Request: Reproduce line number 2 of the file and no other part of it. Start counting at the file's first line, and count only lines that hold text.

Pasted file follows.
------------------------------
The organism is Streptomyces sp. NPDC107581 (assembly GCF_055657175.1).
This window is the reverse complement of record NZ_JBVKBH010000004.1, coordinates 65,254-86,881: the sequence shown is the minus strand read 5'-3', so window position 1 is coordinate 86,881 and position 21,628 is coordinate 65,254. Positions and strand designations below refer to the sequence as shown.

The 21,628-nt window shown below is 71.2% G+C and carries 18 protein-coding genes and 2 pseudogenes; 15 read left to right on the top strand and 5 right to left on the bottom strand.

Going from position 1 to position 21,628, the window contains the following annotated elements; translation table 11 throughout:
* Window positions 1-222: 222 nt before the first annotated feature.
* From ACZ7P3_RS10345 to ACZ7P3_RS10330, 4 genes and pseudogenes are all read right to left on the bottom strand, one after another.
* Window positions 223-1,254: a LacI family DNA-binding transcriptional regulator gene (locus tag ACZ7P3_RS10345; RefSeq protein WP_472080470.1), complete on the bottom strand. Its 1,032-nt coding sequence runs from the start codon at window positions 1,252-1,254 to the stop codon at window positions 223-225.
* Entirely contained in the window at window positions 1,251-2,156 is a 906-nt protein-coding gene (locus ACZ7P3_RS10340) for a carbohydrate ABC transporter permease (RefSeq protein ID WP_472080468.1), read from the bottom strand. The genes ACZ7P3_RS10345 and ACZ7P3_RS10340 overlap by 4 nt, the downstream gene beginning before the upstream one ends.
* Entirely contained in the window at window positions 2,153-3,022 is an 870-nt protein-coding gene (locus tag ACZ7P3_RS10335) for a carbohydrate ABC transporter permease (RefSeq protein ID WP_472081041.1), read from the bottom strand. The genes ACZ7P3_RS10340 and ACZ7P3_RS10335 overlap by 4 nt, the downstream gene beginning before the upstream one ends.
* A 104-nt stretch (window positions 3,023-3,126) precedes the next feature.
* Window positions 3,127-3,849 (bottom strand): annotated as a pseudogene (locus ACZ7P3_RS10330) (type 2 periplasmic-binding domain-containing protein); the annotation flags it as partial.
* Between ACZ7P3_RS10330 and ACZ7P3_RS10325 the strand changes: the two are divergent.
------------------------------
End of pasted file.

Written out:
This window is the reverse complement of record NZ_JBVKBH010000004.1, coordinates 65,254-86,881: the sequence shown is the minus strand read 5'-3', so window position 1 is coordinate 86,881 and position 21,628 is coordinate 65,254. Positions and strand designations below refer to the sequence as shown.